"Compensation of officers and employees and the office expenses of units of local government shall not be paid from fees collected. Fees may be collected as provided by law and by ordinance and shall be deposited upon receipt with the treasurer of the unit. Fees shall not be based upon funds disbursed or collected, nor upon the levy or extension of taxes."

The plaintiff contends that the monies in question constitute fees collected by the recorder, while the defendants characterize them as a legislatively mandated distribution of collected State tax revenues.

Although section 3 of the Act does not specify what disposition is to be made of the net proceeds, other than those drawn on to purchase additional stamps, and although the complaint alleges that the defendant Olsen "paid himself as a fee the net proceeds from the tax monies collected," it must be noted that the plaintiff's argument, as well as her naming the county treasurer as a defendant, proceed on the assumption that the net proceeds, except for the qualification mentioned above, are deposited in the general corporate account of the county. Thus no objection is made here that the recorder's compensation is paid out of fees collected, in violation of the first sentence of section 9(a). The question, rather, is whether the funds retained by the county are "fees based on funds collected," and therefore forbidden by the last sentence of section 9(a).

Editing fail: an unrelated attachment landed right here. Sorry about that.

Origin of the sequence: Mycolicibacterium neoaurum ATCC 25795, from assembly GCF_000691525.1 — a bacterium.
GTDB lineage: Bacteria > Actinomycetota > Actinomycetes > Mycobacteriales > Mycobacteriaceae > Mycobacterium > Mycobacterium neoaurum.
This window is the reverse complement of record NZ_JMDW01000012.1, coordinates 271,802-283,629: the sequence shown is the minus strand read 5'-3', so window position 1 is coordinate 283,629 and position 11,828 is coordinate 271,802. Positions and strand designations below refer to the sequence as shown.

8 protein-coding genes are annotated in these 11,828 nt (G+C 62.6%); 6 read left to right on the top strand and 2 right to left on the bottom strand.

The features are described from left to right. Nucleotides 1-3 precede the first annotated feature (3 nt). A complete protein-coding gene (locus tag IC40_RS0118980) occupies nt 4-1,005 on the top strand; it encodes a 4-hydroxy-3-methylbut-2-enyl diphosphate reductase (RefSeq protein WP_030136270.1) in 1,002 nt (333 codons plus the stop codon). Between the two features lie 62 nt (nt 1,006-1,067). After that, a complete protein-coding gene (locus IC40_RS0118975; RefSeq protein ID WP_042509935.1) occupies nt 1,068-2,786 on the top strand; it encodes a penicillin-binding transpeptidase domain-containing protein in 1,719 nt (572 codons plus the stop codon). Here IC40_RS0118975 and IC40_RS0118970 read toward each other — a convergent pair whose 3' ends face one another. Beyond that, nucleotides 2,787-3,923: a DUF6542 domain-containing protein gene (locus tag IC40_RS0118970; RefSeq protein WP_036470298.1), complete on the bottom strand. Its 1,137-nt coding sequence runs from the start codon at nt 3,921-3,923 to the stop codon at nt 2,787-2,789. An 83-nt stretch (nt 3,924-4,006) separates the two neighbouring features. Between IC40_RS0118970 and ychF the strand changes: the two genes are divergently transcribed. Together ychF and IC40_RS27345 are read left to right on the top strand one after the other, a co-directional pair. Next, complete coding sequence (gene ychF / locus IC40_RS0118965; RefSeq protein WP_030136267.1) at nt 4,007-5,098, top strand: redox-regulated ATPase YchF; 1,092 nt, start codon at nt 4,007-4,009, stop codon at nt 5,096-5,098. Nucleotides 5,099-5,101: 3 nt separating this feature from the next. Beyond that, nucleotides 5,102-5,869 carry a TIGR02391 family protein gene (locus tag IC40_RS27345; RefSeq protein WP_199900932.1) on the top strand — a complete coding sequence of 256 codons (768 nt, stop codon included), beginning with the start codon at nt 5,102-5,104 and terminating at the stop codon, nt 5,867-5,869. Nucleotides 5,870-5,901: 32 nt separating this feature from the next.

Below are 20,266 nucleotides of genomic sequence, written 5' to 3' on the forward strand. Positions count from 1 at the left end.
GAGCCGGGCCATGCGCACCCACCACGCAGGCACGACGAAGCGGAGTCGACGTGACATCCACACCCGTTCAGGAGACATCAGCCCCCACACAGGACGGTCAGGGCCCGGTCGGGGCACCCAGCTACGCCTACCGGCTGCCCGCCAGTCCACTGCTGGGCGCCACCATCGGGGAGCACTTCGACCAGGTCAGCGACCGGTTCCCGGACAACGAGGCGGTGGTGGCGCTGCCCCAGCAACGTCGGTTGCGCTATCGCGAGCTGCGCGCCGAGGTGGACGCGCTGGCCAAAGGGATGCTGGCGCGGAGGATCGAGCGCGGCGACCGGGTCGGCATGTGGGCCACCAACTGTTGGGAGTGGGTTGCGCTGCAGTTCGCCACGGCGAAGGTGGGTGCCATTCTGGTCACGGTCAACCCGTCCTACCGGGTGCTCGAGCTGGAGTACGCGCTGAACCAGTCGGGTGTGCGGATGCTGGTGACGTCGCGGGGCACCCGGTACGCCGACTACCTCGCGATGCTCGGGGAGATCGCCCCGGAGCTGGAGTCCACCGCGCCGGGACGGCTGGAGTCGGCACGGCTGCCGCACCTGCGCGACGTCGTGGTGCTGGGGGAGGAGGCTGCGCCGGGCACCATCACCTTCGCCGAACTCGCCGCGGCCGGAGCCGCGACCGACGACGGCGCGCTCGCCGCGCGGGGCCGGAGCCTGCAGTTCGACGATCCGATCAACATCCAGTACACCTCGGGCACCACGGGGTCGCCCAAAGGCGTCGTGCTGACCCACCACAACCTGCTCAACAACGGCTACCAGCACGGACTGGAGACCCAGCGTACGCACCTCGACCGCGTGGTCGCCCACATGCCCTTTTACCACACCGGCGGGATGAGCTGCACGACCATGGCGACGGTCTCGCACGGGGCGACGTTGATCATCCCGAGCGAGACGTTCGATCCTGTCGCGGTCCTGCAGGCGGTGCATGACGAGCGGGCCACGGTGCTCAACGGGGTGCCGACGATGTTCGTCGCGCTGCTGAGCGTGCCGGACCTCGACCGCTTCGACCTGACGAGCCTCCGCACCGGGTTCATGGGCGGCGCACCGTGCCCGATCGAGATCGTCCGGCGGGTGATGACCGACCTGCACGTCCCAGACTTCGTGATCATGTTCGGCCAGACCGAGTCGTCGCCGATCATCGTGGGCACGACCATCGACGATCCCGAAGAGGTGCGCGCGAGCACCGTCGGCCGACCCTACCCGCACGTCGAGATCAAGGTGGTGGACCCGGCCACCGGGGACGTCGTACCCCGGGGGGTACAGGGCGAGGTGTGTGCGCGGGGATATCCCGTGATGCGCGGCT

The defendants contend that a fee is traditionally a specific charge imposed for the rendition of a specific service, a familiar example being the fee charged for the recording of a deed, whereas here the sums retained by the county are a fixed percentage of the tax proceeds unrelated to any services rendered to the taxpayer.